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'Significant growth' for organic wine

Published:  10 February, 2021

Supermarket sales of organic beer, wines and spirits (BWS) soared in the last year, growing ahead of overall organic supermarket sales.

BWS supermarket sales were up 32.9% for the 12 month period ending 2 Jan 2021, according to Nielsen, compared to 12.5% growth for overall organic supermarket sales during the same period, as revealed in the Soil Association Certification’s Organic Market Report 2021 released today,

Moreover, the Soil Association Certification told Harpers that organic wine continued to go from strength to strength, following on from last year’s report, which pinpointed wine as the “big category winner” in 2019 as supermarkets cashed in on shoppers’ environmental concerns. 

“Organic wine has seen another year of significant growth at almost double that of non-organic during 2020. With a wider range of organic drinks available on supermarket shelves and online, shoppers are making informed choices that will benefit the planet and nature,” said Finn Cottle, trade consultant, Soil Association Certification.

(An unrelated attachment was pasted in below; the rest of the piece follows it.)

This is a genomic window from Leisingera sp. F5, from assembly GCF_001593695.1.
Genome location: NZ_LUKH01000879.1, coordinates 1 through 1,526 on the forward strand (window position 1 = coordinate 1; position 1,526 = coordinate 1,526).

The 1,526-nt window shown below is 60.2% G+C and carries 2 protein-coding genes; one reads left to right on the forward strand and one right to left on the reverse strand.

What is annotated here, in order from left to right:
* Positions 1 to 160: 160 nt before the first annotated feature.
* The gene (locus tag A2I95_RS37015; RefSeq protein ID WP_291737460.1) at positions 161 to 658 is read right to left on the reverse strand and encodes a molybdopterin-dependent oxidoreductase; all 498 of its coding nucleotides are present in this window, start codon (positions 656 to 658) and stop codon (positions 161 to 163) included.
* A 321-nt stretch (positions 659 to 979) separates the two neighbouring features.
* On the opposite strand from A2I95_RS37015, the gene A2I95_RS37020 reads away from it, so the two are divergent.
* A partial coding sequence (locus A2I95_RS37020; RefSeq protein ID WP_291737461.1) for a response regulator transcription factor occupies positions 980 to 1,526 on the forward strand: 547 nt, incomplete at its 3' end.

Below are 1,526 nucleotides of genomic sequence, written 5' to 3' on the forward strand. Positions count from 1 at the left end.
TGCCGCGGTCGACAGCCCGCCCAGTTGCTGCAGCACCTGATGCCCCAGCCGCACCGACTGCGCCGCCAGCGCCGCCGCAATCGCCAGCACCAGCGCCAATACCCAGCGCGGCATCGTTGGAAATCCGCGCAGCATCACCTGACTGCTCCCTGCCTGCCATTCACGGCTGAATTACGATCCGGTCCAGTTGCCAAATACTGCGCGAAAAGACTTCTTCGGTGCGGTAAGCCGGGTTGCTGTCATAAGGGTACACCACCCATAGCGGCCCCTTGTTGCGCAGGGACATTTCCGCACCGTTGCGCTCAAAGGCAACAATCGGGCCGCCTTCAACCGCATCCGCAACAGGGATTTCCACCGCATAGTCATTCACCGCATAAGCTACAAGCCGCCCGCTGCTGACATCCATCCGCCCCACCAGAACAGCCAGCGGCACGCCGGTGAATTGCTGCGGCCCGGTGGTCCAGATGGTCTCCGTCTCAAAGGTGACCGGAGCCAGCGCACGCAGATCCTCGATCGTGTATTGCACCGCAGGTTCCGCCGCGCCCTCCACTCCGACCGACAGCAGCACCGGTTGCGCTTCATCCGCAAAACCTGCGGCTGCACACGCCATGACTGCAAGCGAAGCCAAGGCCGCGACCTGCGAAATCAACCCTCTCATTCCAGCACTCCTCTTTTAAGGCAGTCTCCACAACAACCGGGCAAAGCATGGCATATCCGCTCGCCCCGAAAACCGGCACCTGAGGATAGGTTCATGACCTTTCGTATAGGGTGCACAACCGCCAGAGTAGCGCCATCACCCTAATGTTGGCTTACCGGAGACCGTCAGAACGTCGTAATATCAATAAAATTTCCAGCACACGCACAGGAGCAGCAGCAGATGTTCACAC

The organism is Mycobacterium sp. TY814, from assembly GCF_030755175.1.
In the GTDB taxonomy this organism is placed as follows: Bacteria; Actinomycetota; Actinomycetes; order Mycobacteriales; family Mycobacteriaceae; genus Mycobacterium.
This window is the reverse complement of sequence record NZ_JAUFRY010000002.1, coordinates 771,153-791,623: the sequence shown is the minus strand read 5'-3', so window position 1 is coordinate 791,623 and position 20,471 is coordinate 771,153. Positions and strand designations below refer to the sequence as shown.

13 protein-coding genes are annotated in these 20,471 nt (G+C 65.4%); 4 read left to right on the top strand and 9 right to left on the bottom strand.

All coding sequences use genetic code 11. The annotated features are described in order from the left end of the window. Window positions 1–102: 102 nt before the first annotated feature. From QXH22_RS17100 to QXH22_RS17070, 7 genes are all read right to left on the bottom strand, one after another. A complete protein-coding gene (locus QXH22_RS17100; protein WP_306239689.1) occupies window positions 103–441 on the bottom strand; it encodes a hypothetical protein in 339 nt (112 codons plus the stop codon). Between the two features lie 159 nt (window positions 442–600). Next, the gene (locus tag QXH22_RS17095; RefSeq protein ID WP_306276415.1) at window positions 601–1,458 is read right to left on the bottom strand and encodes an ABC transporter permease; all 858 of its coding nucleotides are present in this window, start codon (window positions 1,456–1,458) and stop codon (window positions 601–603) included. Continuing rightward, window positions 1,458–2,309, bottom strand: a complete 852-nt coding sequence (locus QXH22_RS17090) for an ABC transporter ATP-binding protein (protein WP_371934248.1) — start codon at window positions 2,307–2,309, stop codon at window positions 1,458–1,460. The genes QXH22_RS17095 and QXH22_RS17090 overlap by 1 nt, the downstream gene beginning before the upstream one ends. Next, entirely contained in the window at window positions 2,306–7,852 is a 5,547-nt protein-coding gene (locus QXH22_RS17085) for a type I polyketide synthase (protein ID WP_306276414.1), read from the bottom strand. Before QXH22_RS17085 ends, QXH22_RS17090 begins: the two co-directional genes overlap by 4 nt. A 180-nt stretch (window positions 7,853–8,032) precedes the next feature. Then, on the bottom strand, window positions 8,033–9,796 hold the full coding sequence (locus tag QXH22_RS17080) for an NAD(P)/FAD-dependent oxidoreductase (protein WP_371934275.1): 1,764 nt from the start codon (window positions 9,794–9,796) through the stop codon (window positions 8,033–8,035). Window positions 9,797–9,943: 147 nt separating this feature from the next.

Meanwhile, year on year growth for the total organic market rose 12.6% to £2.79bn in 2020, according to the report.

This marks the highest year on year growth rate in the organic market since 2005, with a 10th consecutive year of growth, and the market on target to reach £2.9bn by end of 2021, said the Soil Association Certification.

Online and home delivery sales fuelled much of the growth, with sales increasing 36.2%, meaning this channel to market accounted for almost 25% of the total sales (including supermarket online sales).

“The unprecedented crisis of 2020 has brought immense challenges across the entire food supply chain – not least for organic businesses. So, it’s significant that in times of crisis, people are turning to organic products for the assurance of transparency, integrity and quality they provide,” said Cottle.

“Organic is now rightfully recognised as the cornerstone of a resilient food and farming system and a vital part of the solution to the climate, nature and health crises."

Independent retailers faced mixed fortunes. Whereas several city centre stores closed, high street and community stores experienced "huge increases”, with citizens choosing to shop locally. 

Overall this amounted to a 0.9% rise in the organic market through independent retail.